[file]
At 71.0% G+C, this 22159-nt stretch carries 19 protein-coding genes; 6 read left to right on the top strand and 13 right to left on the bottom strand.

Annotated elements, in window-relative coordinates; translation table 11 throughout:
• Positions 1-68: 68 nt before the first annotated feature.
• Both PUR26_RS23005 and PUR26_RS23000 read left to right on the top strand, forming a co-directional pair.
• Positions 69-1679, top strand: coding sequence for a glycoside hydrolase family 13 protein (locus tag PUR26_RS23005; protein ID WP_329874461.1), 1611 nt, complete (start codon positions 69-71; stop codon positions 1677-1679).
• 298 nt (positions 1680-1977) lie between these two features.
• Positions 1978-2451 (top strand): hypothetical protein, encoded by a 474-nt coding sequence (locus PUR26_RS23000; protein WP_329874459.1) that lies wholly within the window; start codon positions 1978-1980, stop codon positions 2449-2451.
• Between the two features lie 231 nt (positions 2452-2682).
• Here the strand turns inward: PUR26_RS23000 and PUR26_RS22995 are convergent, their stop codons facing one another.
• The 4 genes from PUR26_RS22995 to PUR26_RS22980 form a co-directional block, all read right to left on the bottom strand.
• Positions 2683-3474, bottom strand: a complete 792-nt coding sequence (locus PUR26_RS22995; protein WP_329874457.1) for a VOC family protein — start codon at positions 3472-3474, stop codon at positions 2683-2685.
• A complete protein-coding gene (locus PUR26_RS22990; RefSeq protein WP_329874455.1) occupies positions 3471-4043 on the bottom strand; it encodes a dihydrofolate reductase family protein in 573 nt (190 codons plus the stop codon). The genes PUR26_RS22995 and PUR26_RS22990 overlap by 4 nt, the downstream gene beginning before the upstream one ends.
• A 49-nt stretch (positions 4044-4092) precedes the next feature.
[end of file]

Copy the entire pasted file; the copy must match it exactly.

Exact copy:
At 71.0% G+C, this 22159-nt stretch carries 19 protein-coding genes; 6 read left to right on the top strand and 13 right to left on the bottom strand.

Annotated elements, in window-relative coordinates; translation table 11 throughout:
• Positions 1-68: 68 nt before the first annotated feature.
• Both PUR26_RS23005 and PUR26_RS23000 read left to right on the top strand, forming a co-directional pair.
• Positions 69-1679, top strand: coding sequence for a glycoside hydrolase family 13 protein (locus tag PUR26_RS23005; protein ID WP_329874461.1), 1611 nt, complete (start codon positions 69-71; stop codon positions 1677-1679).
• 298 nt (positions 1680-1977) lie between these two features.
• Positions 1978-2451 (top strand): hypothetical protein, encoded by a 474-nt coding sequence (locus PUR26_RS23000; protein WP_329874459.1) that lies wholly within the window; start codon positions 1978-1980, stop codon positions 2449-2451.
• Between the two features lie 231 nt (positions 2452-2682).
• Here the strand turns inward: PUR26_RS23000 and PUR26_RS22995 are convergent, their stop codons facing one another.
• The 4 genes from PUR26_RS22995 to PUR26_RS22980 form a co-directional block, all read right to left on the bottom strand.
• Positions 2683-3474, bottom strand: a complete 792-nt coding sequence (locus PUR26_RS22995; protein WP_329874457.1) for a VOC family protein — start codon at positions 3472-3474, stop codon at positions 2683-2685.
• A complete protein-coding gene (locus PUR26_RS22990; RefSeq protein WP_329874455.1) occupies positions 3471-4043 on the bottom strand; it encodes a dihydrofolate reductase family protein in 573 nt (190 codons plus the stop codon). The genes PUR26_RS22995 and PUR26_RS22990 overlap by 4 nt, the downstream gene beginning before the upstream one ends.
• A 49-nt stretch (positions 4044-4092) precedes the next feature.